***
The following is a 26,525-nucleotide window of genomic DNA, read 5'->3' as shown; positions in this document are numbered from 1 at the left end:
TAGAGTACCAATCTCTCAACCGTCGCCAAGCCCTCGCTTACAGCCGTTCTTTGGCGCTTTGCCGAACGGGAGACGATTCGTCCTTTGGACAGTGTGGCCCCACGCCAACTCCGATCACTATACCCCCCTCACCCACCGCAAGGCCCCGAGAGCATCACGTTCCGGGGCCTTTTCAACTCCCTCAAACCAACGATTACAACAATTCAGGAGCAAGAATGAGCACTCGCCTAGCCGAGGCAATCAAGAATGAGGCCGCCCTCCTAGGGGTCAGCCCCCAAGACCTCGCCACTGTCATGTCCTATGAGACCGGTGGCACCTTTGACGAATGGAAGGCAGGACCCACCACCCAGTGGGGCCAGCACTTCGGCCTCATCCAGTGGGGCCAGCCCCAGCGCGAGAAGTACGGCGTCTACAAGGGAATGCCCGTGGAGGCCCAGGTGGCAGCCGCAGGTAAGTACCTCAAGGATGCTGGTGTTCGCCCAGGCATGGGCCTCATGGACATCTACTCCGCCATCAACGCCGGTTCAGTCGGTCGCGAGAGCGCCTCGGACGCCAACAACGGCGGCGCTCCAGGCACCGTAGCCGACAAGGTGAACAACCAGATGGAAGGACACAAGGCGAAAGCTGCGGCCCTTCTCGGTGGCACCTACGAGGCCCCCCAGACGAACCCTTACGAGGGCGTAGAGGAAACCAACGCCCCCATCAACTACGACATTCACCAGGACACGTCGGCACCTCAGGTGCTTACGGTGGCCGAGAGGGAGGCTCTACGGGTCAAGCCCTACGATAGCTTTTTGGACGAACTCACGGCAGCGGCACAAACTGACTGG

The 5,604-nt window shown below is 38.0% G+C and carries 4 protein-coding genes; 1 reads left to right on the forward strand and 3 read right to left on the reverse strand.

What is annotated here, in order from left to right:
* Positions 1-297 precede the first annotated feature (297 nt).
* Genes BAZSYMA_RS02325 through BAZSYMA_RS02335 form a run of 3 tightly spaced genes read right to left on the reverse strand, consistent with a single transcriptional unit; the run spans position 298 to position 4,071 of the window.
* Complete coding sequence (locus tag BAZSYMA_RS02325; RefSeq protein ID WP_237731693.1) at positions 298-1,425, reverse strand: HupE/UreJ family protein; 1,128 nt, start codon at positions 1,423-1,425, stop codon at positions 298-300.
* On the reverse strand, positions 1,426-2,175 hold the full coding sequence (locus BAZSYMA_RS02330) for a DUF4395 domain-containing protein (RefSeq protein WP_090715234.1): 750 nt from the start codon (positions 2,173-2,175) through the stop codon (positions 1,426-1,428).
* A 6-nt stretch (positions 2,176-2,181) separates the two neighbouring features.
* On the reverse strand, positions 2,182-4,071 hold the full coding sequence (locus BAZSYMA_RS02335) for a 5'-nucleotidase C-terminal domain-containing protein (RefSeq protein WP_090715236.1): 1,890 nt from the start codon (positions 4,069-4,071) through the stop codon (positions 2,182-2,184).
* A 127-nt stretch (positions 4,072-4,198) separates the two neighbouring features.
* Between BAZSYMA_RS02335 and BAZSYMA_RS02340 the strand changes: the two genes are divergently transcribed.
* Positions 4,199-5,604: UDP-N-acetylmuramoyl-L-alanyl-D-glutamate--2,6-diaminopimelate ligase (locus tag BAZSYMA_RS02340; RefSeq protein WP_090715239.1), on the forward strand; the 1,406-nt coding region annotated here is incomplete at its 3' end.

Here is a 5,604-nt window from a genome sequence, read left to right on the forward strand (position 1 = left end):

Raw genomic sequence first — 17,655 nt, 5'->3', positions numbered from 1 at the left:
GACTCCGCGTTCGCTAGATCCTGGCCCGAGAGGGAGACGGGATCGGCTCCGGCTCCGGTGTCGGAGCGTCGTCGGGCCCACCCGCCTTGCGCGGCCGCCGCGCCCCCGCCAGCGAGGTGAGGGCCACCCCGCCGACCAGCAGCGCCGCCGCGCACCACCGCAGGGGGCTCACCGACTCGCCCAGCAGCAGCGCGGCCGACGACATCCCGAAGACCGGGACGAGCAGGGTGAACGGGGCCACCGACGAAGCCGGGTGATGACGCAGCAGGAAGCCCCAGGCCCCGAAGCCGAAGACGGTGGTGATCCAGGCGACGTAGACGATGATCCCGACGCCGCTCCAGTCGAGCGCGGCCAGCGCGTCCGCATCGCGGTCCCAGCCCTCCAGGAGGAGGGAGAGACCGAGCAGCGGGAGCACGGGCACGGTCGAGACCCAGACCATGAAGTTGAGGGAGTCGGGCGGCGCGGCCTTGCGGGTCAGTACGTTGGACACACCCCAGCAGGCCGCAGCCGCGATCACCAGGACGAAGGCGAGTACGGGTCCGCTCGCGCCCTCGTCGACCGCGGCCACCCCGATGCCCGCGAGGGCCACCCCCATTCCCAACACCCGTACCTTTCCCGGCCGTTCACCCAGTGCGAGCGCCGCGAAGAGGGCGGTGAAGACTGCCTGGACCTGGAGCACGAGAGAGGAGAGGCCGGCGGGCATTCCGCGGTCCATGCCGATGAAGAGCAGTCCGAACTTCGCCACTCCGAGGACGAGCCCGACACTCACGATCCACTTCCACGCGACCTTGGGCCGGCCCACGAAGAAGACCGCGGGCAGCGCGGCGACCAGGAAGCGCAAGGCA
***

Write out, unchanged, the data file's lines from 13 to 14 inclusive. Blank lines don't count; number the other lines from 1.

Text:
* Positions 4,199-5,604: UDP-N-acetylmuramoyl-L-alanyl-D-glutamate--2,6-diaminopimelate ligase (locus tag BAZSYMA_RS02340; RefSeq protein WP_090715239.1), on the forward strand; the 1,406-nt coding region annotated here is incomplete at its 3' end.

Here is a 5,604-nt window from a genome sequence, read left to right on the forward strand (position 1 = left end):